Ardmore Banking Advisors (ABA) regularly monitors new and proposed guidance issued by the bank regulatory agencies, other news and analysis related to the banking industry, and stays in close touch with client banks about what they are hearing from the regulators.
One of the topics we have heard discussed consistently and increasingly by regulators is commercial real estate (CRE). Regulatory issuances and on-site exams have addressed CRE concentrations and the elements of the enhanced risk management framework that regulators expect to be in place if a CRE portfolio is growing rapidly or if it has exceeded the 300% total CRE 100% acquisition, development and construction (ADC) thresholds. Recently clients have reported an even stronger focus by their examiners on banks being expected to maintain strong underwriting discipline and prudent risk management practices in the face of rapidly growing CRE portfolios. We expect that this focus will continue as the economic cycle remains strong.
Earlier this month the regulators issued for comment the proposed guidance aimed at simplifying the capital rules related to higher risk construction/development lending. The following changes are proposed:
Name change from High Volatility Commercial Real Estate (HVCRE) to High Volatility Acquisition, Development, and Construction (HVADC)
Reduce the risk weighting for risk based capital analysis on HVADC from 150% to 130%
Eliminate requirements for minimum cash equity in projects and that the equity must stay in the projects
Clarify the definition of transactions affected, those exempted from this classification, and what constitutes a “permanent loan”
Loans to finance construction of 1-4 family residential structures, including loans that combine land acquisition, development, and construction, and including lot loans. (Note that 1-4 family homes definition for exclusion from HVADC includes townhouses or row homes, but does not include condominiums or cooperatives (unless they contain less than 5 units))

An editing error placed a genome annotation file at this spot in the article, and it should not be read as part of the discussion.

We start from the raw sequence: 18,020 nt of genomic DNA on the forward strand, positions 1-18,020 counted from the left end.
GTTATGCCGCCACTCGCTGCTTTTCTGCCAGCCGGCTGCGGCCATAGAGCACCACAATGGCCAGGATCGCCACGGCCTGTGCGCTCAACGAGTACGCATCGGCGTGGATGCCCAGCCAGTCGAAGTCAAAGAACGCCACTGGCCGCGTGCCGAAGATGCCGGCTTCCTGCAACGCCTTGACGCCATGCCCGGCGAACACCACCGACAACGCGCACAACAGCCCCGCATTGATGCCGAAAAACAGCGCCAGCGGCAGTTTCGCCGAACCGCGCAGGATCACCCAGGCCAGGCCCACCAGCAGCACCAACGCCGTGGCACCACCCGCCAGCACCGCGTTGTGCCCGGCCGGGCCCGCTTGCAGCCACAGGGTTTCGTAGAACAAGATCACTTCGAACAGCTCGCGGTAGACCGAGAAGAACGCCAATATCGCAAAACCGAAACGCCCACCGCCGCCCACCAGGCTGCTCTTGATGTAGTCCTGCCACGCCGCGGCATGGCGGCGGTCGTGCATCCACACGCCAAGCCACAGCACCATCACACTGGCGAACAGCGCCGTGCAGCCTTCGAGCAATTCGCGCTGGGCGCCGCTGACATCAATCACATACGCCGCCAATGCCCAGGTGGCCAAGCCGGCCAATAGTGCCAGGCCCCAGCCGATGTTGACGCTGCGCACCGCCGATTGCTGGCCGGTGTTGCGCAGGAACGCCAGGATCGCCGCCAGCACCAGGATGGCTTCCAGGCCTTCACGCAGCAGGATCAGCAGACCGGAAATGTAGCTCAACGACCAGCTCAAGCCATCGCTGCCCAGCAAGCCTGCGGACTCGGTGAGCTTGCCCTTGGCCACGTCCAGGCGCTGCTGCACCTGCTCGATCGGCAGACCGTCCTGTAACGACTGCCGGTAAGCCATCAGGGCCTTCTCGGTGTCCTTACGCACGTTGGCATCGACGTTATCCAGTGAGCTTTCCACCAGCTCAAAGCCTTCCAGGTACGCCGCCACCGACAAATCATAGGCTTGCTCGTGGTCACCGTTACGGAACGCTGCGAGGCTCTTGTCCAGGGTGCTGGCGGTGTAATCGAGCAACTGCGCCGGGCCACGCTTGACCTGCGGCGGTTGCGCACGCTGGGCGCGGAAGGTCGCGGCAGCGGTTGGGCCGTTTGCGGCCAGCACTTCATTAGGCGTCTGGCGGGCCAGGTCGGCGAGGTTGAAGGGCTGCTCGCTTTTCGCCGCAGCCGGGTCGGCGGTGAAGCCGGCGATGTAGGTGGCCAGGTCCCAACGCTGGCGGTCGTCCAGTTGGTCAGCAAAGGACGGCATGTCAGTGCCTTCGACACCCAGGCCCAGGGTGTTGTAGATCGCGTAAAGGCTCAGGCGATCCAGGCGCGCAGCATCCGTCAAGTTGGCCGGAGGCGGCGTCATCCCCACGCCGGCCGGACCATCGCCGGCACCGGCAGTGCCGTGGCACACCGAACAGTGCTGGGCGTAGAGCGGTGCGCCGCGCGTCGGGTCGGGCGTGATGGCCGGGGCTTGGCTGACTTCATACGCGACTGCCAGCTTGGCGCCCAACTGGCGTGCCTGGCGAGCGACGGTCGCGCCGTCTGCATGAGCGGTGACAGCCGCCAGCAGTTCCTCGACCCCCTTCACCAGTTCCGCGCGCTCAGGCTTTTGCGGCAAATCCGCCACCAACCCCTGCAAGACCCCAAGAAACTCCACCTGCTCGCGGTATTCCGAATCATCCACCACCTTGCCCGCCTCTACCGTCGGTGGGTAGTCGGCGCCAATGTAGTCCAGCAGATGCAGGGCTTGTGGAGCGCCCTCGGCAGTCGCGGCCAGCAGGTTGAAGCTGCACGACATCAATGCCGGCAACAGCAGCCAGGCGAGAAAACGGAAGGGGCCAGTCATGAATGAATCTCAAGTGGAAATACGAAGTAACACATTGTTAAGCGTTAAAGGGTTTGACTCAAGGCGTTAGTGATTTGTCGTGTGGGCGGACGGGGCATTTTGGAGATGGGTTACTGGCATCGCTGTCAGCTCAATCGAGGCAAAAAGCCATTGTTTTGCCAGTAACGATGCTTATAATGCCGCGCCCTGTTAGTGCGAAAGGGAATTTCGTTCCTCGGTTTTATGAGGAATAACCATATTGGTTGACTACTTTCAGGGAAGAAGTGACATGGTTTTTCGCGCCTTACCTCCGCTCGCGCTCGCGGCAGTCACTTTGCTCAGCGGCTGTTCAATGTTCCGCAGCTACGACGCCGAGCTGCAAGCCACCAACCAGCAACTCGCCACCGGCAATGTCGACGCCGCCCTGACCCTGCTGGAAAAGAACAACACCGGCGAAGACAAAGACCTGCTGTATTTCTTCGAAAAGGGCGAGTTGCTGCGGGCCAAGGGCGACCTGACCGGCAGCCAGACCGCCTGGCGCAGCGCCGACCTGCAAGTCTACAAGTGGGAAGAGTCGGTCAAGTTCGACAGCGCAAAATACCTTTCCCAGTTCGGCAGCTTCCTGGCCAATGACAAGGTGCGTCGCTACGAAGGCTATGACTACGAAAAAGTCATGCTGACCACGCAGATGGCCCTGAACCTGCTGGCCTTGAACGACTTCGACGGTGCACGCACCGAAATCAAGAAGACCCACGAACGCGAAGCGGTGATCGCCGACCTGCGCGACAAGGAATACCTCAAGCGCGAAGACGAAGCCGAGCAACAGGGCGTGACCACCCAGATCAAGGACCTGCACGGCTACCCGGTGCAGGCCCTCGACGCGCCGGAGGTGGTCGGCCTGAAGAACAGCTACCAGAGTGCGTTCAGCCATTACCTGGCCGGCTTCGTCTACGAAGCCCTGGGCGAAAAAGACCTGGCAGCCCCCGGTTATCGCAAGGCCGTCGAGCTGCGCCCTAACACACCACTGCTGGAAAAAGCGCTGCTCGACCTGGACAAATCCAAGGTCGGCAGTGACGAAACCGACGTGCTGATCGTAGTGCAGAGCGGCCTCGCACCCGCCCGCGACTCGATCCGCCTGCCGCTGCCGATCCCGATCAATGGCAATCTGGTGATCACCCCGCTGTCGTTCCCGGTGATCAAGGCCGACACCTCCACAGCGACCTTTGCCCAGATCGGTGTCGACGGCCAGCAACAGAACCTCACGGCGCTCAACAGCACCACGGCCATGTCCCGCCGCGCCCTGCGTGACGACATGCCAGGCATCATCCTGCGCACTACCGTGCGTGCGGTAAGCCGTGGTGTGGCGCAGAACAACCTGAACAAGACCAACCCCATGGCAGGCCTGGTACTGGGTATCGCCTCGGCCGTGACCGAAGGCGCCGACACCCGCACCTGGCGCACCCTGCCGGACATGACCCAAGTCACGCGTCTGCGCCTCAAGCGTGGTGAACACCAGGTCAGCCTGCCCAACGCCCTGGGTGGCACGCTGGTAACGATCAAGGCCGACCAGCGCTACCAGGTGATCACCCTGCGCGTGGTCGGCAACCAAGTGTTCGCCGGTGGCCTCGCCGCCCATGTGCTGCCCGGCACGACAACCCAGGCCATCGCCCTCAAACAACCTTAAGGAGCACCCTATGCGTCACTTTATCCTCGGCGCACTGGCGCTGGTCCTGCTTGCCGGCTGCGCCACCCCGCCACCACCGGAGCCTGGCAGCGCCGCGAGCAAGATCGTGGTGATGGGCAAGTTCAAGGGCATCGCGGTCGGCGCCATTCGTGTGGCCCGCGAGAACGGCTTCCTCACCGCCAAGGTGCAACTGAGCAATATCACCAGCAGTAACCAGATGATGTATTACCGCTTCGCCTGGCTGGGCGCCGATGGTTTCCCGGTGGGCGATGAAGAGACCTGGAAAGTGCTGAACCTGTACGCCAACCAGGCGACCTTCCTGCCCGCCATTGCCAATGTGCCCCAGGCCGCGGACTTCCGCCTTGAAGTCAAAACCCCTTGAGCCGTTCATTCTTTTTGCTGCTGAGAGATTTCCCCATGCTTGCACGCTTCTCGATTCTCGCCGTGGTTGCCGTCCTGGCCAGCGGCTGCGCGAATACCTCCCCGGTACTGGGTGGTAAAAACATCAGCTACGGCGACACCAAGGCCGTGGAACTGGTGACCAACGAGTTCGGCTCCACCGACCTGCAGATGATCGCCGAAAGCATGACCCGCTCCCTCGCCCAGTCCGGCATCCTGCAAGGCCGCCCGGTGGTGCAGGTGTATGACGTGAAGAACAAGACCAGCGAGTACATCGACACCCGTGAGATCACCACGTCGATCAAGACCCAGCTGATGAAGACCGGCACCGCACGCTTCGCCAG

Facilities financing ADC projects for which the primary purpose is community development as defined by the CRA
Facilities financing the purchase or development of agricultural land
The HVADC designation is not applied to permanent loans, defined as a prudently underwritten loan that has a clearly identified ongoing source of repayment sufficient to service amortizing P&I payments (whether the loan is actually amortizing or not) other than from the sale of the property. Typically an owner occupied construction project would NOT be considered HVADC, provided that the owner has sufficient capacity at origination to repay the loan from ongoing operation
If a loan is structured as construction to perm, once the property is generating sufficient revenue the HVADC treatment can be eliminated
Note that these changes would only apply to loans originated after the final rule is implemented. Any loans currently considered HVCRE will remain HVCRE and retain their current 150% risk weight.
Note also that the risk weighting is proposed to be reduced to 130% because the regulators believe that the projects with sufficient equity / low LTV will now be included in HVADC, and thus arguably the overall risk will be lower.
However, with this inclusion of formerly excluded high equity projects, and as the purpose definition will include other projects that are not specifically secured by the assets being acquired and developed more loans will meet the definition of HVADC.
While this proposal is thought to simplify the process, the unintended consequences will be a considerable amount of analysis by all banks to determine the specific projects to be included and the risk weighting impact on those assets and risk based capital. It is likely to generate significant discourse from the banking community.
The proposed rulemaking addresses capital-related subjects other than HVCRE as well; the Community Bank Summary from the FDIC website is recommended reading by credit and financial professionals.
If you have any questions on these new regulations, or would like more information on how Ardmore can help your bank address these changes, please contact us today.
Suzanne Storm has been a Senior Consultant for Credit Policy & Risk Management at Ardmore Banking Advisors since 2014. She previously served as Director of Risk Policy for Wachovia, overseeing credit policy, operational risk policy, and corporate risk governance. Following the merger, she was head of Corporate Credit Policy for Wells Fargo and oversaw the integration of lending authorities and credit policy.